If you link some <gloss> elements to <term> tags, and some to a
different type of tag (whatever you're using for examples), then that in
itself is a method of distinguishing them (in XPath/XSLT, at any rate).
It may seem a bit indirect, but it's very practical, and saves using any
attribute at all.
Stephen SHIMANEK wrote:
> Hi all,
> First, apologies for my last message in which the first paragraph
> was garbled and unclear due to rapid typing. I sent this correction
> through last night, but it appears that if the listserve is in CC: it
> does not go through.
> My problem is simple: it seems that gloss does not allow for type
> attributes (unless I am mistaken).
> But we need to code both _definitions of terms_ and _translations of
> examples_ in a corpus of linguistic texts. Martin suggested that I use
> gloss for the latter, citing the definition of <gloss> given in the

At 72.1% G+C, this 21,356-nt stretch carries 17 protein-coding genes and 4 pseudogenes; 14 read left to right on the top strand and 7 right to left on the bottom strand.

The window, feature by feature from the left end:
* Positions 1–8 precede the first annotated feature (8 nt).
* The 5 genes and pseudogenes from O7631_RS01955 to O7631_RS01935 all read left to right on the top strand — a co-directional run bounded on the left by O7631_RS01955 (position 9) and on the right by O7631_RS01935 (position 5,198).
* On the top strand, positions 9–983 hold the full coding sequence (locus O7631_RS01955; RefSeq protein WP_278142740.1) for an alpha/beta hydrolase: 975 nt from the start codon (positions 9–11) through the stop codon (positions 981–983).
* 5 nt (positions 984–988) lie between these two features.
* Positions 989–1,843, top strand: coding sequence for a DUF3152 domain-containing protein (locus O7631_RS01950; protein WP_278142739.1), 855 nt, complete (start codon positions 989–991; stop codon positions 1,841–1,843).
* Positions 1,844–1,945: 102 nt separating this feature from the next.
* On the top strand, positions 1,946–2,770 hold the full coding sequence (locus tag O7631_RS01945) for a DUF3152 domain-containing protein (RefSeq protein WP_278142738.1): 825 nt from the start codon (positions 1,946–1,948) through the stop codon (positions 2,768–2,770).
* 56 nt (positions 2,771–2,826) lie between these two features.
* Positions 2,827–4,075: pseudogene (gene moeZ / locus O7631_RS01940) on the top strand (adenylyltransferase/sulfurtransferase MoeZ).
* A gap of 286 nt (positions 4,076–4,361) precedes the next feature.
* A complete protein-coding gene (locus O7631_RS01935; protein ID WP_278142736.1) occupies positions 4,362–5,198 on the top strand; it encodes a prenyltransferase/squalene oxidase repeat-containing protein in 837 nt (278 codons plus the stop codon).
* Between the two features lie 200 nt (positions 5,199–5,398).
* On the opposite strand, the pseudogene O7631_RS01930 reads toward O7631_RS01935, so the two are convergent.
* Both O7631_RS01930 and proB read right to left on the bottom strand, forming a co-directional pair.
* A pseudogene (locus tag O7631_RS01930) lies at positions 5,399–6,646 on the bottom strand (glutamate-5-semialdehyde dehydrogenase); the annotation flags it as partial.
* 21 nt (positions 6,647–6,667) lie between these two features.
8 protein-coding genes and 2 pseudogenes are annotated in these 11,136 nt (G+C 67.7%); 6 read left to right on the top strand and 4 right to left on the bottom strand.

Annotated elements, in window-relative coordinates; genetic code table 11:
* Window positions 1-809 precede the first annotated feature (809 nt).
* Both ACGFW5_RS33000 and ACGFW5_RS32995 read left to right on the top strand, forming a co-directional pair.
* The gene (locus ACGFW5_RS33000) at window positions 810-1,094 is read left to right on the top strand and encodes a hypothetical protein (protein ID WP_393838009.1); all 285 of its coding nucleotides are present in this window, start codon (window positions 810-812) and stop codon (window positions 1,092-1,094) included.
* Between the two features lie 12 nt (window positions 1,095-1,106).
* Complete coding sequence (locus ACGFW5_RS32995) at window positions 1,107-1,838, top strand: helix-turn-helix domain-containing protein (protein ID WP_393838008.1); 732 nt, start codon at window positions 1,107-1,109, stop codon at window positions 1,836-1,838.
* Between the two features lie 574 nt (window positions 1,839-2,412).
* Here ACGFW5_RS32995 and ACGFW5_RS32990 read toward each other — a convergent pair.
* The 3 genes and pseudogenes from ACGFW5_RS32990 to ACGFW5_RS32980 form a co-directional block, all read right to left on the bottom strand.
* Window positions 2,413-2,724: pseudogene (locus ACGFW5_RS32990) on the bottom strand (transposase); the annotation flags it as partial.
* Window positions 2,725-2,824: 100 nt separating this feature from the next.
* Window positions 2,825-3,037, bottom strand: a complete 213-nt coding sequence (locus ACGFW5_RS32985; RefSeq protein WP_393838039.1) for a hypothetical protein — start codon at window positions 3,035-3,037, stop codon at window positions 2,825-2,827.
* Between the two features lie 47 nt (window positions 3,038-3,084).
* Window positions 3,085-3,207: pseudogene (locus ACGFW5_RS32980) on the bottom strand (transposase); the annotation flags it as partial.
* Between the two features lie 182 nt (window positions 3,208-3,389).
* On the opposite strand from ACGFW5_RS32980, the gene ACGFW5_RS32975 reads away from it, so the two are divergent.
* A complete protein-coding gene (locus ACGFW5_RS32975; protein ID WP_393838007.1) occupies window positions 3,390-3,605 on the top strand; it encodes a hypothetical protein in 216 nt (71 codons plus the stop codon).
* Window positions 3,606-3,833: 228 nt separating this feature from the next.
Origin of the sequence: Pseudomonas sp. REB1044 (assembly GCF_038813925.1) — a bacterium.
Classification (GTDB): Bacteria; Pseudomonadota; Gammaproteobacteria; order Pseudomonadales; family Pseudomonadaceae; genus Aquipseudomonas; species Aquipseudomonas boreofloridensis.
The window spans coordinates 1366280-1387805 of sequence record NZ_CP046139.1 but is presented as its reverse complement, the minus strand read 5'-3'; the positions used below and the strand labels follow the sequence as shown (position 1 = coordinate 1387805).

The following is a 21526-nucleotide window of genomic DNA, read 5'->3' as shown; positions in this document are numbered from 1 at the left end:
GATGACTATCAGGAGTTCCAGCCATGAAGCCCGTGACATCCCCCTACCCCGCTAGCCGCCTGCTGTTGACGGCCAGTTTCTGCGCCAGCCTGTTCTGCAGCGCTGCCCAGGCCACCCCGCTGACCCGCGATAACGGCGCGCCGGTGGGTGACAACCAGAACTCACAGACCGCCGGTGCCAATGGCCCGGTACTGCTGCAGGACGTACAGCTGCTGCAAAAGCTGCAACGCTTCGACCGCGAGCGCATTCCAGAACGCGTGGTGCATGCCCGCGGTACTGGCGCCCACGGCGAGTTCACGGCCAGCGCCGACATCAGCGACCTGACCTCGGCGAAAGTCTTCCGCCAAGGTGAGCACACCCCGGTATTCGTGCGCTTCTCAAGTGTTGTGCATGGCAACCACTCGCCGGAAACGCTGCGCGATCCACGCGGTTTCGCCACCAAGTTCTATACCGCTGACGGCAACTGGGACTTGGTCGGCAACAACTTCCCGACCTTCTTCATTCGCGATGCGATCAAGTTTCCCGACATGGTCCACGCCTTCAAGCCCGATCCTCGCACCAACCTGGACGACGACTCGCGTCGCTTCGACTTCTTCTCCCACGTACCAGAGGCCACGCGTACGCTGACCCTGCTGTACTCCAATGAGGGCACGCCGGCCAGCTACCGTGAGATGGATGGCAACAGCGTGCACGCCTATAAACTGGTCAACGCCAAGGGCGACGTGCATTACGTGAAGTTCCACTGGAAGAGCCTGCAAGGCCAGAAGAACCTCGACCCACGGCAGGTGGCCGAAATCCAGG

> <gloss> identifies a phrase or word used to provide a gloss or
> definition for some other word or phrase.
> My problem is that we will need to dissociate these two (very different)
> types of gloss. Someone searching for examples of particular verbs
> (like the ergative "break") in a corpus of linguistic texts might very
> well be interested in glosses of related examples in other languages.
> Giving them the option of searching through all of the elements typed as
> "examples" (whether they be <cit>, <q>, <mention>, or <gloss>) would be
> beneficial. On the other hand, it would be nice to be able to search
> for linguistic terminology both in that which has been marked up with a
> tag <term>, but also in the definitions of these terms, which I gather
> should also be marked with <gloss>.
> Has any thought been given to dissociating these two cases covered by
> the tag?
> Best wishes,
> Steve Shimanek